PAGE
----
SHOWCASE 16. EMBROIDERY OF THE SECOND HALF OF THE 17TH CENTURY.Close
The Moscow Kremlin with its numerous royal production workshops was the centre of Russian artistic life in the second half of the 17th century. This fully referred to the Tsarina's needlework chamber, where at least fifty gold embroideresses worked in the middle of the century, and over 80 by the 1690s. They were led by two noblewomen (boyar), who handed out the materials and supervised the work. Different artistic and technological methods testify not only to numerous draft icon painters and craftswomen but also to their belonging to different artistic directions.
The abundance of gold sewing, as well as dense shadow modelling in faces, remains typical for the works of the Tsarina's workshop of this period. Faces are drawn with wide dark stripes, a rough angular line surrounds the eyes, go to the temples, mark the wrinkles on his forehead, creating the impression of a masked face or glasses.
The ganfalon with the image of the Archistratigus Michael presented in the showcase dates back to the middle - second half of the 17th century, and is distinguished by professionally made pattern, accurate inscription with ornate letters and thorough needlework..
A pall "Metropolitan Alexius" refers to the works of the Tsarina's needlework chambers of the same period. The drawing was created by Simon Ushakov, embroidered by craftswoman Stepanida Petrova. In the artistic solution, the image of the Metropolitan is inspired by his previously embroidered images. Unlike other palls made in the Tsarina's workshops of that time, it is remarkable for its finely wrought features, which has almost no shades. The middle part background is decorated with a virtuoso reproduction of samite, a precious Italian fabric.
In the second half of the 17th century, the pictorial embroidery was created not only in the capital—in royal and numerous boyars' workshops, but also sewing workshops in rich merchants' houses. In the 17th century, merchants' role in Russia increased significantly. The most famous are the works, which came out of the needlework chambers of the noble Stroganov family. The family of industrialists and merchants made a significant contribution to Russian culture. The temples built by them, the icons commissioned or made in their "icon chambers", the works of the needlework chambers in their estates in Solvychegodsk and Perm, have their distinctive features, their style, often called "Stroganov's". Stroganov's sewing workshops existed for over a hundred years, working under the guidance of different housewives. In 1650-1670s the needlework chamber in Solvychegodsk was headed by the wife of Dmitry Andreevich - Anna Ivanovna - a skilled embroideress. This was the period of workshops' heyday and the time when a special "Stroganov’s" style got its final shape. In contrast to the works of the tsar's and other workshops, the palls made in Stroganovs' workshops stood out not only for their beautiful pattern and thorough execution but primarily for their extremely delicate approach to face modelling, the absence of sharp shades "fashionable" at that time, often distorting the features of faces,—though later it would become common for Stroganov's needlework chambers too.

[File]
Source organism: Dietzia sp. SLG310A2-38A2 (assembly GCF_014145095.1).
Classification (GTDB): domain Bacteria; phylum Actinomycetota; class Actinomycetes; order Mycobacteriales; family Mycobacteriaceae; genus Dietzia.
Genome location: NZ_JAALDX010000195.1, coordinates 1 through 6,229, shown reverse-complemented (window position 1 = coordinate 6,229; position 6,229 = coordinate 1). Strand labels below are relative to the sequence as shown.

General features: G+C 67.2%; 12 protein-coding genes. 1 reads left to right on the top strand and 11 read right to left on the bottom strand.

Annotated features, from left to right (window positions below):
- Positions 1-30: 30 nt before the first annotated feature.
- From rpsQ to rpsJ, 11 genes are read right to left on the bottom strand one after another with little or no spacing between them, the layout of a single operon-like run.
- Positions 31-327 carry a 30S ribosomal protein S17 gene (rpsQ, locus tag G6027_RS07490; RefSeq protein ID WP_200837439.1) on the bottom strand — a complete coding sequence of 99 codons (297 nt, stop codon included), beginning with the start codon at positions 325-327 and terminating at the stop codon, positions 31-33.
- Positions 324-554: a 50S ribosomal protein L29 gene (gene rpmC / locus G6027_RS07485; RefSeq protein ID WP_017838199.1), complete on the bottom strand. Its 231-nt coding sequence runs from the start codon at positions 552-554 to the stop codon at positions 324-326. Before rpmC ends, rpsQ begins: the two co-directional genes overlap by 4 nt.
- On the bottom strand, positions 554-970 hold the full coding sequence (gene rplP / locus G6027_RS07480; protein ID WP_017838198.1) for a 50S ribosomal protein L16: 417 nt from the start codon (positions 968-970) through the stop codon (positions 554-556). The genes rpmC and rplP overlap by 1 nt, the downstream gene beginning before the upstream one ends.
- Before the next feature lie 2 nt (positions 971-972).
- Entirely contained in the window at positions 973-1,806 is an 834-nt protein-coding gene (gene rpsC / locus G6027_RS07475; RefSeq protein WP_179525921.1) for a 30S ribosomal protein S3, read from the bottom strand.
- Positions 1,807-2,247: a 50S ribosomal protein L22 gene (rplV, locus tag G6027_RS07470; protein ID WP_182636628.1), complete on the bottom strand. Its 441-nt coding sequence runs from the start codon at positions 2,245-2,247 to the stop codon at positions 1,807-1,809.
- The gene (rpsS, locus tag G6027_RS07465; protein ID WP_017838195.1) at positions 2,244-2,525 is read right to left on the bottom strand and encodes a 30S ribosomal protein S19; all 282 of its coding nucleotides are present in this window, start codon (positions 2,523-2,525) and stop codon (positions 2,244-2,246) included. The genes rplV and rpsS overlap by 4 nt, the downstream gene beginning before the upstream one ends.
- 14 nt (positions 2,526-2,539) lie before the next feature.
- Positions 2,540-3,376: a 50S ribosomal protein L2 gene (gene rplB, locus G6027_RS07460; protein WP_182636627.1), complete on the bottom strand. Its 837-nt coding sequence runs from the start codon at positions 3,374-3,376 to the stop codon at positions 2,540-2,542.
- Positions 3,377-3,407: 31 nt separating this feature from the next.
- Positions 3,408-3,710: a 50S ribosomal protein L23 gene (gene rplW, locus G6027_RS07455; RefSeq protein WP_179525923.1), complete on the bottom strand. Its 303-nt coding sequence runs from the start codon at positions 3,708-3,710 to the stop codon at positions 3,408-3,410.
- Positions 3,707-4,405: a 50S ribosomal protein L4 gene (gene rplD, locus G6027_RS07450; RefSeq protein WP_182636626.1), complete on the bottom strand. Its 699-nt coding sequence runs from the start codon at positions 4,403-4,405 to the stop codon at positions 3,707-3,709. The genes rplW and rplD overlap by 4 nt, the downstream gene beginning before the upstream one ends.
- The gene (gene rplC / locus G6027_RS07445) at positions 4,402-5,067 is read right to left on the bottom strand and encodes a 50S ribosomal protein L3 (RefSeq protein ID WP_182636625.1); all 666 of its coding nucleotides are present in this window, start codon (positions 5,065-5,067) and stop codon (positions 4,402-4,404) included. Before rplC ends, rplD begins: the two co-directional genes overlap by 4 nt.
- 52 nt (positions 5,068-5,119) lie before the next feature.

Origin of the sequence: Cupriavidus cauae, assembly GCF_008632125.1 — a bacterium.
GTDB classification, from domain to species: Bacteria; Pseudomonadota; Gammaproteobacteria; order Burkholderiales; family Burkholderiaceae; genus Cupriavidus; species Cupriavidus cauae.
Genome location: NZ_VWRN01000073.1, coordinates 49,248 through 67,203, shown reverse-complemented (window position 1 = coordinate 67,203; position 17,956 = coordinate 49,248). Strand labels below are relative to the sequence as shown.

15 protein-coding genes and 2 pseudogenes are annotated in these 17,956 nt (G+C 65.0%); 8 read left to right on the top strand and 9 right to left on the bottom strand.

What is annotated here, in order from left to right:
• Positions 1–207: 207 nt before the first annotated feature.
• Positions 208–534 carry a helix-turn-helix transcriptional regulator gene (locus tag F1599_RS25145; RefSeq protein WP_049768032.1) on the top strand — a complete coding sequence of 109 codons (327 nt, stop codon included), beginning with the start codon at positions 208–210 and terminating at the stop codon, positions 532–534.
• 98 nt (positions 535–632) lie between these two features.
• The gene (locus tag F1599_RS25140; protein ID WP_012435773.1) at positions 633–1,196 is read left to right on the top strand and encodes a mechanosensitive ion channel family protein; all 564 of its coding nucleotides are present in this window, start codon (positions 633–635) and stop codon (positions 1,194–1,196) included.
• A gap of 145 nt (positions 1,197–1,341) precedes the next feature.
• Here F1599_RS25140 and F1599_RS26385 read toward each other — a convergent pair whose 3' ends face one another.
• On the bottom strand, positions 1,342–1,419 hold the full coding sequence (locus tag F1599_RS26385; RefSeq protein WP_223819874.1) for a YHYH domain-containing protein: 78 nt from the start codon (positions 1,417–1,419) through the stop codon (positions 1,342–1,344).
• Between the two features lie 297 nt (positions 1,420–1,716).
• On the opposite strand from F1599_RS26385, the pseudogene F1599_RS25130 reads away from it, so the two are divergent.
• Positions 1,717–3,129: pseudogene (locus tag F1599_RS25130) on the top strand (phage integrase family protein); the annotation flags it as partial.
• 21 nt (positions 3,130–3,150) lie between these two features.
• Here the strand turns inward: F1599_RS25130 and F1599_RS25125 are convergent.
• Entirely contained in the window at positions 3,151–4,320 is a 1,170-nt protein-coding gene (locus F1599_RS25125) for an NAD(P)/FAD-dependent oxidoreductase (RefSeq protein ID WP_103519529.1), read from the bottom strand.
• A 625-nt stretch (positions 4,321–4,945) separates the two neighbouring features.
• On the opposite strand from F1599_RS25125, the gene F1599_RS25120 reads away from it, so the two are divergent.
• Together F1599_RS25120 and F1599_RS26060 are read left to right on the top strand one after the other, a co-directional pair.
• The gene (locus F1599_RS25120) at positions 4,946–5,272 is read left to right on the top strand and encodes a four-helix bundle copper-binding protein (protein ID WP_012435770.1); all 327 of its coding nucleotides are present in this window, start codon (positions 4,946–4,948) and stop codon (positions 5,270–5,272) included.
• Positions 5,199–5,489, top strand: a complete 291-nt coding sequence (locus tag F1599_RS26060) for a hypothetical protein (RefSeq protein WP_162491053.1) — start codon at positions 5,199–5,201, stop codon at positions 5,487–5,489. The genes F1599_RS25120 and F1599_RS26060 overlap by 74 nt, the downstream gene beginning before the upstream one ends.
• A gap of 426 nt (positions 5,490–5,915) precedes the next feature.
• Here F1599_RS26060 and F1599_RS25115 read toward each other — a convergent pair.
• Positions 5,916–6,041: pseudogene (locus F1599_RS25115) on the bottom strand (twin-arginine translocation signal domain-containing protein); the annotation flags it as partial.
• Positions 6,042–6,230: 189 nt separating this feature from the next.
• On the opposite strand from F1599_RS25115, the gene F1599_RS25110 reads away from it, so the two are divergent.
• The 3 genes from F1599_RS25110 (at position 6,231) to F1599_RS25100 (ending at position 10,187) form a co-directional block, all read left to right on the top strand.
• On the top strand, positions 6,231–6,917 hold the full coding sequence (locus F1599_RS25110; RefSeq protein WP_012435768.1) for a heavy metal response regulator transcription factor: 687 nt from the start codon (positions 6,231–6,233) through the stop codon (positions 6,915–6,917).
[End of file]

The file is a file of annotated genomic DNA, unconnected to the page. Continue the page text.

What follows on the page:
It was in the period when the Stroganov’s workshops were headed by Anna Ivanovna that the pall "Metropolitan Jonah", which is notable for its high artistic and technological merits, was performed.
ÐŸThe sudarium "Crucifixion with Selected Saints" is an example of Stroganov's embroidery workshops of 1670-1680s. It is distinguished by a special manner of embroidering faces with a thin, greyish twisted silk, very dense, "satin" stitch "in shape" with shades; round eyes; gold embroidery both in clothes and filling the entire space of the work (background, frames); contours and details of images specially outlined. However, here one can already notice a more rough execution of embroidery, compared to previous decades.